“You taught me to be a leader, not a follower. Didn’t you? Or was that only meant to be applied to every other aspect of my life?”
My mother would inevitably try to end the debate with an existential-sounding proverb of her own design meant to illuminate my foolish train of thought.
“You don’t want to wake up one day and see that life has passed you by, do you?”
But it never ended there.
This argument was a test of wills; it could go on for five minutes, or five hours. But after all of the pointless back-and-forth banter and skyrocketing blood pressure, the exchange only resulted in a stalemate—and fueled similar debates later.
There is a good reason that becoming an entrepreneur feels so natural to so many of us. Whether they realize it or not—and as I pointed out to my mother during these trying discussions—our parents and our teachers encouraged us to be that way. Years of lauding and back-patting ingrained in us the notion that we could conquer the world. Ironically, what our mentors neglected to teach us was how to actually live that lifestyle. And the thought of us not getting a job terrifies them. Why? Because our parents learned from our grandparents that a job—preferably a “safe” one, with benefits and a pension—was necessary for survival.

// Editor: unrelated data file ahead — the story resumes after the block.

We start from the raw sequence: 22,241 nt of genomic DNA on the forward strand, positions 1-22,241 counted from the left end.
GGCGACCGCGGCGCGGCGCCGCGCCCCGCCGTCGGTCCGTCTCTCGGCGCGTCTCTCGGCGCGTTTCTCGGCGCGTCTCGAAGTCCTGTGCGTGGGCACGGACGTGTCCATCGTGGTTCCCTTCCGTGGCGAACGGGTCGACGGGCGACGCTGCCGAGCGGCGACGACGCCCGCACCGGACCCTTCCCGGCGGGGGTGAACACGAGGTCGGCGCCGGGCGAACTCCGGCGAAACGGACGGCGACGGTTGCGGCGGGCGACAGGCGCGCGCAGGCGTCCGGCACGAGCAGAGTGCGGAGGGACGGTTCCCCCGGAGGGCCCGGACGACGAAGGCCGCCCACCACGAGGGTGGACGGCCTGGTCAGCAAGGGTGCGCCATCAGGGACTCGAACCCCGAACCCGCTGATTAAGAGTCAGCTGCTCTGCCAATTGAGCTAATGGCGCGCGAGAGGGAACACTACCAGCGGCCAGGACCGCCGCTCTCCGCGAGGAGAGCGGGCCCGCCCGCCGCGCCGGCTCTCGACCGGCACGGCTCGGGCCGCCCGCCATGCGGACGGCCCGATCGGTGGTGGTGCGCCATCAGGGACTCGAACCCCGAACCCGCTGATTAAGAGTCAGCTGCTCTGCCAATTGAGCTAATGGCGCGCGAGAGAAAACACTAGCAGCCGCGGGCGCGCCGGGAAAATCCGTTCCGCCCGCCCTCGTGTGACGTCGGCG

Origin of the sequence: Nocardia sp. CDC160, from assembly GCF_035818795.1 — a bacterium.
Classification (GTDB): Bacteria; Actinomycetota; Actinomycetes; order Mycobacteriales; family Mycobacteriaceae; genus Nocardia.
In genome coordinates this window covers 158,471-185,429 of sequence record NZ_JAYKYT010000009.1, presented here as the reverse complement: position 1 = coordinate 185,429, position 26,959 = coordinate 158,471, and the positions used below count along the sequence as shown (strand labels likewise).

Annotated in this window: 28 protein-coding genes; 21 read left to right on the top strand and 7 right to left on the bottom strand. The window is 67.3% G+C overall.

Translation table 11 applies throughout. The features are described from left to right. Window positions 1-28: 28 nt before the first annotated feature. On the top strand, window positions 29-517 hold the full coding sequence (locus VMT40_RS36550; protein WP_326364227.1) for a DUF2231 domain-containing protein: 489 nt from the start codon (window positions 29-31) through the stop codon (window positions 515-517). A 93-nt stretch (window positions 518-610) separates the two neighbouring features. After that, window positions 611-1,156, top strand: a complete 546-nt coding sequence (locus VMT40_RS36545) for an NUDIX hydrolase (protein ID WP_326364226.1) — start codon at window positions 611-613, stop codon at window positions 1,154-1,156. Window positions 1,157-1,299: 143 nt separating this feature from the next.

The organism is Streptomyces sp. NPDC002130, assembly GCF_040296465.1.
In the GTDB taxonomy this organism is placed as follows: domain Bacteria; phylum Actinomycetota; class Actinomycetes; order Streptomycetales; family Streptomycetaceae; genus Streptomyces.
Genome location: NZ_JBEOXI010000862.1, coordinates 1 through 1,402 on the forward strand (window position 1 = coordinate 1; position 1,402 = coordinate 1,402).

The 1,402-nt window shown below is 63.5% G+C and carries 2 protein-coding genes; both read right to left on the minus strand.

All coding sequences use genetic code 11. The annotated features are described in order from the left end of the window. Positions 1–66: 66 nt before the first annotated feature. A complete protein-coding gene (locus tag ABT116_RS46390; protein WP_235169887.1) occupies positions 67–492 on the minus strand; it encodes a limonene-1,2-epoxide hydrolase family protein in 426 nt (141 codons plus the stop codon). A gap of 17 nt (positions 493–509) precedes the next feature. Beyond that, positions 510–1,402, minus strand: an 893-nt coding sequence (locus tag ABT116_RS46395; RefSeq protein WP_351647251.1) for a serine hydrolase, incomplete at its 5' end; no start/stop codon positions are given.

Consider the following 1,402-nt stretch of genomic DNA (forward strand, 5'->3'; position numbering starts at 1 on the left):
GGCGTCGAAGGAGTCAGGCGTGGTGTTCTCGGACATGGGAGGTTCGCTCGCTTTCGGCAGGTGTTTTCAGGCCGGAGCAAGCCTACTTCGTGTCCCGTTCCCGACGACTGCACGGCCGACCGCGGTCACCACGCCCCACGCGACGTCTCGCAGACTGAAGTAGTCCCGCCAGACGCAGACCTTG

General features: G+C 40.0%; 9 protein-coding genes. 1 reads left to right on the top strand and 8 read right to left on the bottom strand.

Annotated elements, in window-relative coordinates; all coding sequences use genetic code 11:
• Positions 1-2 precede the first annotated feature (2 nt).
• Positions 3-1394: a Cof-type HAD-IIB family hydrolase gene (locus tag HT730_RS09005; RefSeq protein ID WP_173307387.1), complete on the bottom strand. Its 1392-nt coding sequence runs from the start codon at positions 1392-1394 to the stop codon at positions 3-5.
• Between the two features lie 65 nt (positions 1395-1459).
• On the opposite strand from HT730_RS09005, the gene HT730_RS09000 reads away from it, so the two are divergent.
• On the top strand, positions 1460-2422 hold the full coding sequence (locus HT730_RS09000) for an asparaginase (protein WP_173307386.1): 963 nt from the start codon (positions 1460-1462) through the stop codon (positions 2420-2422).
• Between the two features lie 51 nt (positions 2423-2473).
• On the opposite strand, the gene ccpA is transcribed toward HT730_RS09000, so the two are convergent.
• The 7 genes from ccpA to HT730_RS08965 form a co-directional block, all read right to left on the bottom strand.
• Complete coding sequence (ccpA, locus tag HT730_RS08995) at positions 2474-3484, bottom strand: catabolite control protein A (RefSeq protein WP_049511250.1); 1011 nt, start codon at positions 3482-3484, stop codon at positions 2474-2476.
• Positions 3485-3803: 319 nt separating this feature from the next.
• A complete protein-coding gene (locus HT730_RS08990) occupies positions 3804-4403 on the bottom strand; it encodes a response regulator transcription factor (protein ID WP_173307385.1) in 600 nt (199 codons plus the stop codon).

But while our parents and teachers may have felt comforted by this security, rarely was it what they actually wanted from their careers. Naturally, they wanted us to pursue our dreams at all costs—sometimes even to the point of risking poverty to put us through college. The problem is that they didn’t know truly how to help us get there; and if they didn’t know how to survive as entrepreneurs themselves, then how could they teach us to avoid getting a “real” job? They couldn’t; so we didn’t learn. And our education system doesn’t fill in that gap. In fact, it’s meant to teach us to be employees. So when we graduate, we’re made to believe that our choices are to get a “real” job—or to hit the highway.